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Tuesday 09 April 2013
“King Lear is an oak and I'm more of an ash tree, or a silver birch – or privet,” declares Edward Petherbridge in his silvery, whimsical way. The seventy-six year old actor can smuggle a lot of wry dissidence and bathos through customs with that pit-a-pat mock-distracted, throwaway manner and there's many a fast and delicious aside in My Perfect Mind, a very funny show inspired by a very unfunny real-life setback.
Sunday 07 April 2013
Tanika Gupta reveals how she gave the Indians of Victorian London a voice
Saturday 06 April 2013
Much hullabaloo about nothing? The RSC plays it for laughs
Friday 05 April 2013
The Royal Shakespeare Company is offering its Stratford theatre up as a venue for marriage ceremonies – and has just held its first ever wedding open day.
Thursday 04 April 2013
A psychologist claims that the confrontational daytime TV show reinforced the child-killer’s behaviour, rather than challenging it
Monday 01 April 2013
Hoarder, moneylender, tax dodger — it's not how we usually think of William Shakespeare.
Monday 25 March 2013
It's a case of Bart – as well as Bats – in the Belfry in Quasimodo.
Saturday 23 March 2013
In the world of fantasy sci-fi, Neil Gaiman is a big shot. His Sandman graphic novel series is, by all accounts, a classic of the genre. (Disclaimer: the last fantasy I read was set in Narnia, so I'm no expert.)
Friday 22 March 2013
Plus: Absurd person singular in Mohsin Hamid's new novel and "feel-good" isn't good enough for Parks and Recreation
Thursday 21 March 2013
Survey lays bare shocking state of British youths' general knowledge
Tuesday 19 March 2013
We should lead children to appreciate the finest in literature, music and all the arts
Saturday 16 March 2013
Mental instability colours Richard Greenberg's early play – but it wears its debts too obviously
Saturday 16 March 2013
Contemporary folk's most unaffected, childlike voice sings sleep songs: a perfect fit, you'd think.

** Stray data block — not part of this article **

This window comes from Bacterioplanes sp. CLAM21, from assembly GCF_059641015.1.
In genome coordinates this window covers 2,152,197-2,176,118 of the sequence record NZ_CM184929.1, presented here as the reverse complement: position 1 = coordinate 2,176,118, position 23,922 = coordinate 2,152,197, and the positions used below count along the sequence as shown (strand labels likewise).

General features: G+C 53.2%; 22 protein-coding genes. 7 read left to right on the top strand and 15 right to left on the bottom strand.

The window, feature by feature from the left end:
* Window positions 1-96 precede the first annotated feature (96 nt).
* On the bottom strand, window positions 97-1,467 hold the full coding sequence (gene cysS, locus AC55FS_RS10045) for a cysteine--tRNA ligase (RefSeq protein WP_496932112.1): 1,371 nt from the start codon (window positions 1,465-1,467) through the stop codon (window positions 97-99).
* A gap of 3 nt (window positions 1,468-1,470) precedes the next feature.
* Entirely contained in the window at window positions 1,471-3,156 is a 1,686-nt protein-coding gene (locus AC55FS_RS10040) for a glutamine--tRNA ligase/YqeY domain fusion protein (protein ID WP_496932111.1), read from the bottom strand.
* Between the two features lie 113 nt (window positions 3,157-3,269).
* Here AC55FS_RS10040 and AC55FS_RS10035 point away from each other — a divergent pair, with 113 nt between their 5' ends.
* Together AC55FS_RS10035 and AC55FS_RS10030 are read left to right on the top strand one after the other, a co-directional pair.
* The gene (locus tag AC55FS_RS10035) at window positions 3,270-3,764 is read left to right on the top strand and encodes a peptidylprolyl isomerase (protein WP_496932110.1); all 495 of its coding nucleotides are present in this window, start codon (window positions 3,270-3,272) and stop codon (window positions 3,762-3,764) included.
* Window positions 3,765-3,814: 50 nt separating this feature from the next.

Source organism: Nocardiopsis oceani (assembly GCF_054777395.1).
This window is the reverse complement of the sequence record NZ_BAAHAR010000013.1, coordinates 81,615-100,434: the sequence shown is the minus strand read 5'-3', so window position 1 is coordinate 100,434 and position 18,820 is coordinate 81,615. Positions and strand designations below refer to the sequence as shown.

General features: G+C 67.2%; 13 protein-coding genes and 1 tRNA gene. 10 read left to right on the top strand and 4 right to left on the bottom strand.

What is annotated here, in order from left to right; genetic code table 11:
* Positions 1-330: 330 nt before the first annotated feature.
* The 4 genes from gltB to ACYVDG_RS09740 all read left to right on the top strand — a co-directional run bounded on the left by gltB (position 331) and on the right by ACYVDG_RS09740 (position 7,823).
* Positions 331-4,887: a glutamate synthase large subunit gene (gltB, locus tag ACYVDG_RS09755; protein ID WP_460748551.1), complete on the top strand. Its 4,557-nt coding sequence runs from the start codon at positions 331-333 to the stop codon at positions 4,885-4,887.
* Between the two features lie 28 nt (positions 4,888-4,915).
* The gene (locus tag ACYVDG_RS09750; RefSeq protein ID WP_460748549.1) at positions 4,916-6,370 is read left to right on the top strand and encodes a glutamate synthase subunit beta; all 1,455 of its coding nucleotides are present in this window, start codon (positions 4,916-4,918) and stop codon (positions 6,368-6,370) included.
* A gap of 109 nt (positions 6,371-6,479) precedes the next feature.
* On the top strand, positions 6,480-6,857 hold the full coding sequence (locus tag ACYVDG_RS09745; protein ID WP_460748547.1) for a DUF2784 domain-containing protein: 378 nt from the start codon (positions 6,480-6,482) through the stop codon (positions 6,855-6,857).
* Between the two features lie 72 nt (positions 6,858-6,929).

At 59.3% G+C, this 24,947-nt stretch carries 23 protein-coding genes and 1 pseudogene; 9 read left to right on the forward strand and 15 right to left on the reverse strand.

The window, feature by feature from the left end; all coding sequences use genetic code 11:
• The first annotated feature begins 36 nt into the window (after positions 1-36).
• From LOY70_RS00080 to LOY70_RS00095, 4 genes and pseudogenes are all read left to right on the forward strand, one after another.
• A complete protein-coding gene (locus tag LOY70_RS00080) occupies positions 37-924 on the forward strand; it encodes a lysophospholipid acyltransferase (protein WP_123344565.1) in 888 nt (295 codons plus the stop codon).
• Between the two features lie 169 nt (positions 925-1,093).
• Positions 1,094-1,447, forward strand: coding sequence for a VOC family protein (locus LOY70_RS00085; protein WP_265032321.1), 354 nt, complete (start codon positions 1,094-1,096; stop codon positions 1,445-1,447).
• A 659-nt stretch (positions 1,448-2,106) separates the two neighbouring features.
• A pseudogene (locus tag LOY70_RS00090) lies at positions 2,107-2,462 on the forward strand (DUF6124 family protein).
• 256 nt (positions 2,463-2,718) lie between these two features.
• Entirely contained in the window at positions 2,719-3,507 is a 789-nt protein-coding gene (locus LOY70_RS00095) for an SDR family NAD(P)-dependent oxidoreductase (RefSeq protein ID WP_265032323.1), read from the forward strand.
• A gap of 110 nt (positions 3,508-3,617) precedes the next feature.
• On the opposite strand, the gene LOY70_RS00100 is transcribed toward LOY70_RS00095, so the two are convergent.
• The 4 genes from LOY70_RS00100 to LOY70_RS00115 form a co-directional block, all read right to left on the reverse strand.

Sunday 10 March 2013
Education as it is organised today is a system for fitting children out to be servile adults. They are trained to serve, either in the corporation or the bureaucracy. This is called a utilitarian education, and its end purpose is a "good job". A lucky few slip through the net and, against the odds, create a somewhat more romantic arrangement for themselves: they are the self-employed – the artists, the entrepreneurs, the wanderers. But most are condemned to a life of more or less well-paid servility: at the last count, there were 25.3 million people in the UK with jobs. Sadly, this figure is on the rise.
Sunday 03 March 2013
Sleep Tight (100 mins, 18)
The only black face in the Ukip manifesto is on the page about overseas aid
If I’m being racially abused I don’t need a stranger with a saviour complex to rescue me
Ukip is the only main political party to not address LGBT rights in its manifesto
Food banks: One million Britons will soon be using them, according to Trussell Trust
BBC election debate: The one photo that summed up the whole 90-minute leaders debate
Religion isn't growing, it is becoming vigorous in its demise, says philosopher AC Grayling
- 1 18th century sex toy found in 'toilet of sword fighting school' in Poland
- 2 US? China? India? The 10 biggest economies in 2030 will be...
- 3 'I wish my teacher knew...': Young students share their 'heartbreaking' worries in notes